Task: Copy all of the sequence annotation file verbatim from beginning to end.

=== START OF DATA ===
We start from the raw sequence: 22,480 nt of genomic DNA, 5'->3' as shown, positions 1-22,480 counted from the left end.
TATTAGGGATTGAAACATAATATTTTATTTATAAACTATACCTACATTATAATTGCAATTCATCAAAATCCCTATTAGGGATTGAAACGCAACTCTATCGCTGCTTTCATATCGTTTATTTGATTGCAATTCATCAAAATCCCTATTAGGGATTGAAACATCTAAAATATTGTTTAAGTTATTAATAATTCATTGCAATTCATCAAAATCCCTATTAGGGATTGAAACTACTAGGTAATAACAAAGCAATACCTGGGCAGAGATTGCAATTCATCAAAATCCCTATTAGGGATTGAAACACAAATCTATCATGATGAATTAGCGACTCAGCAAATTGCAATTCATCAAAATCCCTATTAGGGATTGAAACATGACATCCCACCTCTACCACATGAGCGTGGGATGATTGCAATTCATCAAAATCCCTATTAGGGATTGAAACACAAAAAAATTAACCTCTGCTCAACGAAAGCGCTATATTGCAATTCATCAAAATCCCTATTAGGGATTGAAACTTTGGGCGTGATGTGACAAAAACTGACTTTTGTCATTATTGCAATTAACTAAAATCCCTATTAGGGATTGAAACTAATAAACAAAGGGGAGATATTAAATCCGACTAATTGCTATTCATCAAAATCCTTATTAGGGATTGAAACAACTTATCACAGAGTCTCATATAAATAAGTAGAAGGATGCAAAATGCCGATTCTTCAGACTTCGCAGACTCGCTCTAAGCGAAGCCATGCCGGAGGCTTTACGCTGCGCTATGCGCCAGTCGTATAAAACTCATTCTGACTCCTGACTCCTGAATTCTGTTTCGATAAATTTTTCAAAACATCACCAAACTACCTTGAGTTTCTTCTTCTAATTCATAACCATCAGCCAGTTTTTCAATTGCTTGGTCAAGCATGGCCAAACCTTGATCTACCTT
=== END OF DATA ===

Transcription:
We start from the raw sequence: 22,480 nt of genomic DNA, 5'->3' as shown, positions 1-22,480 counted from the left end.
TATTAGGGATTGAAACATAATATTTTATTTATAAACTATACCTACATTATAATTGCAATTCATCAAAATCCCTATTAGGGATTGAAACGCAACTCTATCGCTGCTTTCATATCGTTTATTTGATTGCAATTCATCAAAATCCCTATTAGGGATTGAAACATCTAAAATATTGTTTAAGTTATTAATAATTCATTGCAATTCATCAAAATCCCTATTAGGGATTGAAACTACTAGGTAATAACAAAGCAATACCTGGGCAGAGATTGCAATTCATCAAAATCCCTATTAGGGATTGAAACACAAATCTATCATGATGAATTAGCGACTCAGCAAATTGCAATTCATCAAAATCCCTATTAGGGATTGAAACATGACATCCCACCTCTACCACATGAGCGTGGGATGATTGCAATTCATCAAAATCCCTATTAGGGATTGAAACACAAAAAAATTAACCTCTGCTCAACGAAAGCGCTATATTGCAATTCATCAAAATCCCTATTAGGGATTGAAACTTTGGGCGTGATGTGACAAAAACTGACTTTTGTCATTATTGCAATTAACTAAAATCCCTATTAGGGATTGAAACTAATAAACAAAGGGGAGATATTAAATCCGACTAATTGCTATTCATCAAAATCCTTATTAGGGATTGAAACAACTTATCACAGAGTCTCATATAAATAAGTAGAAGGATGCAAAATGCCGATTCTTCAGACTTCGCAGACTCGCTCTAAGCGAAGCCATGCCGGAGGCTTTACGCTGCGCTATGCGCCAGTCGTATAAAACTCATTCTGACTCCTGACTCCTGAATTCTGTTTCGATAAATTTTTCAAAACATCACCAAACTACCTTGAGTTTCTTCTTCTAATTCATAACCATCAGCCAGTTTTTCAATTGCTTGGTCAAGCATGGCCAAACCTTGATCTACCTT